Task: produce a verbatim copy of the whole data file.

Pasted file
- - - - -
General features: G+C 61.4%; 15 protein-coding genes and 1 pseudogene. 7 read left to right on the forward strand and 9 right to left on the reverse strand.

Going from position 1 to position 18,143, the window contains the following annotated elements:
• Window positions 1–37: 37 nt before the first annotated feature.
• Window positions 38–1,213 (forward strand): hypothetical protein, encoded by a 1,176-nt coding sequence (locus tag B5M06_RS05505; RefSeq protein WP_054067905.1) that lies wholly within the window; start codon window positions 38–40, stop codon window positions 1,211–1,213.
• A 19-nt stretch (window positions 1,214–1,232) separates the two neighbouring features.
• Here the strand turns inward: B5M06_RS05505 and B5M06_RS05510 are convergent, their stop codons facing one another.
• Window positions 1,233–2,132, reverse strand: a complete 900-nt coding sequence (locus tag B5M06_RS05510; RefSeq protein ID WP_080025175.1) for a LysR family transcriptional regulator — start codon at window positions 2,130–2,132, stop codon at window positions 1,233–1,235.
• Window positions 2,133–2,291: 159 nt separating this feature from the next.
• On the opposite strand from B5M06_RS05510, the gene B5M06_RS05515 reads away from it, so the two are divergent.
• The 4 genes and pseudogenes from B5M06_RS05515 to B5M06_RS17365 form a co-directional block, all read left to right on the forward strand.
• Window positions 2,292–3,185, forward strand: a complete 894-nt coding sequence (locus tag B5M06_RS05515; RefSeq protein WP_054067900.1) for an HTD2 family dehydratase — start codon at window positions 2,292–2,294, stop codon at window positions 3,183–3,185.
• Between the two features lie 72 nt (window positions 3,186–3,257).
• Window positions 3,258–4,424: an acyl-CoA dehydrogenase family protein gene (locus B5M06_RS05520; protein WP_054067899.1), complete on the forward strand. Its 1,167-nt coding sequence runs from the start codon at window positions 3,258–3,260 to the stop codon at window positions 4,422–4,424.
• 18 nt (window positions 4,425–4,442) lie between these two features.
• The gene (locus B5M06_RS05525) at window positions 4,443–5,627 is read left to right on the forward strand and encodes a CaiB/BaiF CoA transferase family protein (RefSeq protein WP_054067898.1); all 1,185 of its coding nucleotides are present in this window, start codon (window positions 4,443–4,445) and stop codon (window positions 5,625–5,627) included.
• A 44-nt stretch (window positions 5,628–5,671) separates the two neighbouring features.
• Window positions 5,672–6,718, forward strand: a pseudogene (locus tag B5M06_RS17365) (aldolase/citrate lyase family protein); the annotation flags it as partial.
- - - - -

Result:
General features: G+C 61.4%; 15 protein-coding genes and 1 pseudogene. 7 read left to right on the forward strand and 9 right to left on the reverse strand.

Going from position 1 to position 18,143, the window contains the following annotated elements:
• Window positions 1–37: 37 nt before the first annotated feature.
• Window positions 38–1,213 (forward strand): hypothetical protein, encoded by a 1,176-nt coding sequence (locus tag B5M06_RS05505; RefSeq protein WP_054067905.1) that lies wholly within the window; start codon window positions 38–40, stop codon window positions 1,211–1,213.
• A 19-nt stretch (window positions 1,214–1,232) separates the two neighbouring features.
• Here the strand turns inward: B5M06_RS05505 and B5M06_RS05510 are convergent, their stop codons facing one another.
• Window positions 1,233–2,132, reverse strand: a complete 900-nt coding sequence (locus tag B5M06_RS05510; RefSeq protein ID WP_080025175.1) for a LysR family transcriptional regulator — start codon at window positions 2,130–2,132, stop codon at window positions 1,233–1,235.
• Window positions 2,133–2,291: 159 nt separating this feature from the next.
• On the opposite strand from B5M06_RS05510, the gene B5M06_RS05515 reads away from it, so the two are divergent.
• The 4 genes and pseudogenes from B5M06_RS05515 to B5M06_RS17365 form a co-directional block, all read left to right on the forward strand.
• Window positions 2,292–3,185, forward strand: a complete 894-nt coding sequence (locus tag B5M06_RS05515; RefSeq protein WP_054067900.1) for an HTD2 family dehydratase — start codon at window positions 2,292–2,294, stop codon at window positions 3,183–3,185.
• Between the two features lie 72 nt (window positions 3,186–3,257).
• Window positions 3,258–4,424: an acyl-CoA dehydrogenase family protein gene (locus B5M06_RS05520; protein WP_054067899.1), complete on the forward strand. Its 1,167-nt coding sequence runs from the start codon at window positions 3,258–3,260 to the stop codon at window positions 4,422–4,424.
• 18 nt (window positions 4,425–4,442) lie between these two features.
• The gene (locus B5M06_RS05525) at window positions 4,443–5,627 is read left to right on the forward strand and encodes a CaiB/BaiF CoA transferase family protein (RefSeq protein WP_054067898.1); all 1,185 of its coding nucleotides are present in this window, start codon (window positions 4,443–4,445) and stop codon (window positions 5,625–5,627) included.
• A 44-nt stretch (window positions 5,628–5,671) separates the two neighbouring features.
• Window positions 5,672–6,718, forward strand: a pseudogene (locus tag B5M06_RS17365) (aldolase/citrate lyase family protein); the annotation flags it as partial.